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Stories

I enjoy stories of all kinds. I have the Kindle app and a great number of books on my phone. I have hundreds of physical books on floor to ceiling shelves in my house. I don't have Spotify or listen to radio stations because I like to absorb whole albums in one go and appreciate the stories that thread through them. Although most of the music I enjoy falls into various subcategories of industrial metal, Clutch are one of my very favourite bands and it has as much to do with their storytelling as their music.

Stories are important to me and I prefer a story to appreciate art, or at least the hint of one. I don't have the ability to just enjoy what I'm looking at, I need to think about it too. I need to wonder about the painting, about the artist, about the story. I need more than 'here is a painting of a tiger'. What's the story there? Tigers are pretty? Well, I know that already.

I mostly work with the human form because I wish to tell human stories. I choose the male nude as a vehicle for my stories because he is bare, vulnerable, strong, proud, beautiful, and terrifying. So, here are some of my stories.



"We Had Everything"
Sennelier, Caran d'Ache, and Van Gogh oil pastels on Clairefontaine Pastelmat (11" x 15"), 2019

This figure kneels, bound, in a barren wasteland. He can't leave this place, this is all that exists in his world. We had everything and we ruined it. Now we have nothing, not even clean air to breathe.



"The Locked Door"
Sennelier, Caran d'Ache, and Van Gogh oil pastels on Clairefontaine Pastelmat (15" x 11"), 2019

The subject of this painting is the locked door. The figure on the bed is looking at it, watching, waiting. Did he lock the door because he's afraid of what's on the other side? Is he locked in the room, waiting nervously for someone to unlock the door and enter?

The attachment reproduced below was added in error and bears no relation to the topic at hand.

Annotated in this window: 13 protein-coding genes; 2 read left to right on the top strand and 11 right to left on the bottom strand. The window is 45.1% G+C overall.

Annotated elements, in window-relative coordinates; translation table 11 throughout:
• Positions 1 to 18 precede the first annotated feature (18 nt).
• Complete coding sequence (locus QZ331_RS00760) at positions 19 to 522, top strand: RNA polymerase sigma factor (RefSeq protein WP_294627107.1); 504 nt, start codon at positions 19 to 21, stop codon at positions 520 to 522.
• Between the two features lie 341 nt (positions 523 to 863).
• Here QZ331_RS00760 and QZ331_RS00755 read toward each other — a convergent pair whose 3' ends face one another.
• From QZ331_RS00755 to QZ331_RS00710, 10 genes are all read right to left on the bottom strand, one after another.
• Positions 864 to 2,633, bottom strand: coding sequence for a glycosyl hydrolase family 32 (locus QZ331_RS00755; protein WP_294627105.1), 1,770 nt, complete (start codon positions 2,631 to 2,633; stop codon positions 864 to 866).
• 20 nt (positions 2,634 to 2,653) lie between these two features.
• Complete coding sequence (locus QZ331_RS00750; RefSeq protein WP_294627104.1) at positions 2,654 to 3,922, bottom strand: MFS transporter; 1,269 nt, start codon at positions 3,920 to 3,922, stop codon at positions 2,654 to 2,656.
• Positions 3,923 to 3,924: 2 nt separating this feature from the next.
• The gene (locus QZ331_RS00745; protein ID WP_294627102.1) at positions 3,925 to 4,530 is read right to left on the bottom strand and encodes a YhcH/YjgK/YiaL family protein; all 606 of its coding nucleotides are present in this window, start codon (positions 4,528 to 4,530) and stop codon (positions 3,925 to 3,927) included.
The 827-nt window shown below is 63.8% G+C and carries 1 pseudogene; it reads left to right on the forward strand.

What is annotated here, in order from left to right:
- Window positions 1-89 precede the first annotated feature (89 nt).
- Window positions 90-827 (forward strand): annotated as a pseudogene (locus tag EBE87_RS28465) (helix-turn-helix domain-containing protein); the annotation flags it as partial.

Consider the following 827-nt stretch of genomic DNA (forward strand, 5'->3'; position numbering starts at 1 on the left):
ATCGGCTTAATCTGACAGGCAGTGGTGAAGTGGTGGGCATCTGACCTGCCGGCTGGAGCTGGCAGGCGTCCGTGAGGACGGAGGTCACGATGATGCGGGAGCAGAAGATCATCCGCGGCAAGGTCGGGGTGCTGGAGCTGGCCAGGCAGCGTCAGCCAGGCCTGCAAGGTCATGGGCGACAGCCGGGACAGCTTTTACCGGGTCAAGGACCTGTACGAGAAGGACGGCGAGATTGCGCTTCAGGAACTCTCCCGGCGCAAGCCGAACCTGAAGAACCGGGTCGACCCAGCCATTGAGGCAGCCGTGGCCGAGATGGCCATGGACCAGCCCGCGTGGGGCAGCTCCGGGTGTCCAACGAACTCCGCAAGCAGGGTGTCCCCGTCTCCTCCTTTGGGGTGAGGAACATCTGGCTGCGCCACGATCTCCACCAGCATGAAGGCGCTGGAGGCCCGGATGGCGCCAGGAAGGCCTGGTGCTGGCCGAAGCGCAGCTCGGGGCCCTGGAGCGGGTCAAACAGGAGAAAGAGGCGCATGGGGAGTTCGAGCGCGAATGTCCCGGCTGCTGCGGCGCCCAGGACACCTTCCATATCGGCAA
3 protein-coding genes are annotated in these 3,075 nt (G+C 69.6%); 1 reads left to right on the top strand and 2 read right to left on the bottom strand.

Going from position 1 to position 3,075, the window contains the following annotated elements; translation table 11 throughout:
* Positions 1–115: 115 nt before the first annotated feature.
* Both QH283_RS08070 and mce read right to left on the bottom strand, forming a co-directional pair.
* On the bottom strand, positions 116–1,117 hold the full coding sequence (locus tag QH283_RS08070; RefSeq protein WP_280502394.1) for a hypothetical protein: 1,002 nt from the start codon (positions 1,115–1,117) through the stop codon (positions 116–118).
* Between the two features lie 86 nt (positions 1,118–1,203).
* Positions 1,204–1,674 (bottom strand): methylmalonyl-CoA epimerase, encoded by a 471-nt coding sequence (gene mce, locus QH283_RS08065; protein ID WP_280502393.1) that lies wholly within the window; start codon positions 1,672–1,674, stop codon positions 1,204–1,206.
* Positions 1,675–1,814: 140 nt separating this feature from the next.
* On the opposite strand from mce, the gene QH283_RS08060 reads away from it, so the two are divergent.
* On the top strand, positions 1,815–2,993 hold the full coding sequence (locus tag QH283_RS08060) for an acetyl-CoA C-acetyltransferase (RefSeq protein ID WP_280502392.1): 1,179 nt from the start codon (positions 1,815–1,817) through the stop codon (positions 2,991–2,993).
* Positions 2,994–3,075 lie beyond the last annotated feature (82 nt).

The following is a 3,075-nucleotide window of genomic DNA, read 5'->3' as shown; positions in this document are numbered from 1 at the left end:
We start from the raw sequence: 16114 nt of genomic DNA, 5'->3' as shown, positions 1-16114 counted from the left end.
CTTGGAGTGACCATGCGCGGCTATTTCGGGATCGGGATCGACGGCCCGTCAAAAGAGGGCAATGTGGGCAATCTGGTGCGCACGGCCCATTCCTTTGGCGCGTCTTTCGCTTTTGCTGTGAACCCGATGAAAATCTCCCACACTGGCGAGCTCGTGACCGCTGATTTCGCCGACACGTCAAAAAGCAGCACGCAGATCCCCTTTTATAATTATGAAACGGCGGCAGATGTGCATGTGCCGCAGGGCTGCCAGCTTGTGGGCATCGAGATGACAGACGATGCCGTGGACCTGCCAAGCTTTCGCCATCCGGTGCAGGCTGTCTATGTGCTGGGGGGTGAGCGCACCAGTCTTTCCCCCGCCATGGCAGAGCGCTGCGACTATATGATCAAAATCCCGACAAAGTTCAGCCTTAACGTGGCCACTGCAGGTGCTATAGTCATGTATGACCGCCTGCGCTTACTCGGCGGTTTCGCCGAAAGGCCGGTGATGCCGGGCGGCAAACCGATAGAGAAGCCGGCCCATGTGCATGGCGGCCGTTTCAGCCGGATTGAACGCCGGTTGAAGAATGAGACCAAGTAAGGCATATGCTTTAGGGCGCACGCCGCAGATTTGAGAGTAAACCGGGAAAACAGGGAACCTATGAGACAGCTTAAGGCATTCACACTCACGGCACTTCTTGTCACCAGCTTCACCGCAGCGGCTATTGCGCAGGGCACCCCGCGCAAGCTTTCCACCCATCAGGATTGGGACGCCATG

"What if I Fail"
Stabilo Woody (black) and Caran d'Ache oil pastels on Clairefontaine Pastelmat (11" x 15"), 2019

This tells the story of my own reluctance to experiment. A Stabilo Woody is a gigantic water soluble pencil designed for children. It's incredible. It'll mark pretty much anything with rich, thick strokes of pigment. Add water and it goes mental. The first time I'd really tried it out was for this painting. I had sketched out the form and shaded it and then, holding the water-loaded brush above it, I found myself utterly paralysed. What if it turns out awful? What if it's just a mess? What if I fail? I gave the antimuse a smack, and slapped that water on. This is the result, and proof that a fear of failure should never stop anyone.



"I Can't Hear Your Song"
Sennelier and Caran d'Ache oil pastels and Caran d'Ache Neocolour II on Clairefontaine Pastelmat (15" x 11"), 2019

Despite the fact the little sparrow is right there, calling, the figure does not hear him. He can't see the bird, because he refuses to turn his head and look. He can't hear the song because he refuses to be still and listen.



"Feminism"
Sennelier and Caran d'Ache oil pastels on Clairefontaine Pastelmat (13" x 10"), 2018

No longer championing equality, feminism has become a sexist movement in and of itself, requiring nothing less than the total subjugation of men. These people hate men and want to see them docile and submissive, crushing any natural instincts and behaviours under the new buzzphrase 'toxic masculinity'. However advanced humans become, we will always be animals, full of animal instincts and ruled by hormones. However advanced we become, we still need the balance of male and female. Our differences should be enjoyed. Being equal is not being 'the same as'.



"Oh, FFS"
Senneliers, Caran d'Ache, and Sakura Specialist oil pastels on Clairefontaine Pastelmat (10" x 16"), 2018

This man has woken up on Sunday morning with a hangover, dragged himself downstairs for water and painkillers, and stepped on a Lego brick left on the tiled hallway floor.


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